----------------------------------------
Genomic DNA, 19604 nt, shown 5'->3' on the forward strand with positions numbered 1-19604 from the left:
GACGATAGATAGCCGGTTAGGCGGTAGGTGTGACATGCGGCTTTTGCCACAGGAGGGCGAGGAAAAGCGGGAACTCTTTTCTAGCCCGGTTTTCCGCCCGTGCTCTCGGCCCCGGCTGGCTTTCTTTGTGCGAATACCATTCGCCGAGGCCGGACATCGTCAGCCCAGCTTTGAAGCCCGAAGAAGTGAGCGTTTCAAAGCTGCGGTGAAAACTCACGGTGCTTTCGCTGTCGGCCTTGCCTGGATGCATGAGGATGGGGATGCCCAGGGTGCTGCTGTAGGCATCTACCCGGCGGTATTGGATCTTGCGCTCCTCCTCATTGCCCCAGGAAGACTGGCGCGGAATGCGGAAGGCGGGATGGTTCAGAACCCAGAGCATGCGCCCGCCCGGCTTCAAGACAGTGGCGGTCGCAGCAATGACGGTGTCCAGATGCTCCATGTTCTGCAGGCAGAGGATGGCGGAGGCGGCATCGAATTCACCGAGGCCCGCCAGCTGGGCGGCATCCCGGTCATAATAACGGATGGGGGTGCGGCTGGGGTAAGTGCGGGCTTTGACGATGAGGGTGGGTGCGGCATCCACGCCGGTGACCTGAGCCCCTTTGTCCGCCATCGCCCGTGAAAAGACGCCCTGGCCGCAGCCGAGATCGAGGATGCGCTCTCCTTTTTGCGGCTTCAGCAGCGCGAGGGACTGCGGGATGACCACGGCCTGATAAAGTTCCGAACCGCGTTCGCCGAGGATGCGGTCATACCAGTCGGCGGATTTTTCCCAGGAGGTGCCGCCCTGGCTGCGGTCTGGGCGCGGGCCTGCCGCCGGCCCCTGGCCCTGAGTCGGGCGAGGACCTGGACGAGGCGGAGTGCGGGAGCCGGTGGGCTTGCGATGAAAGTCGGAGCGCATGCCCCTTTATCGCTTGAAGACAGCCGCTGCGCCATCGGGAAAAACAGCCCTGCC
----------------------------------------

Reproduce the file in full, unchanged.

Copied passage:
Genomic DNA, 19604 nt, shown 5'->3' on the forward strand with positions numbered 1-19604 from the left:
GACGATAGATAGCCGGTTAGGCGGTAGGTGTGACATGCGGCTTTTGCCACAGGAGGGCGAGGAAAAGCGGGAACTCTTTTCTAGCCCGGTTTTCCGCCCGTGCTCTCGGCCCCGGCTGGCTTTCTTTGTGCGAATACCATTCGCCGAGGCCGGACATCGTCAGCCCAGCTTTGAAGCCCGAAGAAGTGAGCGTTTCAAAGCTGCGGTGAAAACTCACGGTGCTTTCGCTGTCGGCCTTGCCTGGATGCATGAGGATGGGGATGCCCAGGGTGCTGCTGTAGGCATCTACCCGGCGGTATTGGATCTTGCGCTCCTCCTCATTGCCCCAGGAAGACTGGCGCGGAATGCGGAAGGCGGGATGGTTCAGAACCCAGAGCATGCGCCCGCCCGGCTTCAAGACAGTGGCGGTCGCAGCAATGACGGTGTCCAGATGCTCCATGTTCTGCAGGCAGAGGATGGCGGAGGCGGCATCGAATTCACCGAGGCCCGCCAGCTGGGCGGCATCCCGGTCATAATAACGGATGGGGGTGCGGCTGGGGTAAGTGCGGGCTTTGACGATGAGGGTGGGTGCGGCATCCACGCCGGTGACCTGAGCCCCTTTGTCCGCCATCGCCCGTGAAAAGACGCCCTGGCCGCAGCCGAGATCGAGGATGCGCTCTCCTTTTTGCGGCTTCAGCAGCGCGAGGGACTGCGGGATGACCACGGCCTGATAAAGTTCCGAACCGCGTTCGCCGAGGATGCGGTCATACCAGTCGGCGGATTTTTCCCAGGAGGTGCCGCCCTGGCTGCGGTCTGGGCGCGGGCCTGCCGCCGGCCCCTGGCCCTGAGTCGGGCGAGGACCTGGACGAGGCGGAGTGCGGGAGCCGGTGGGCTTGCGATGAAAGTCGGAGCGCATGCCCCTTTATCGCTTGAAGACAGCCGCTGCGCCATCGGGAAAAACAGCCCTGCC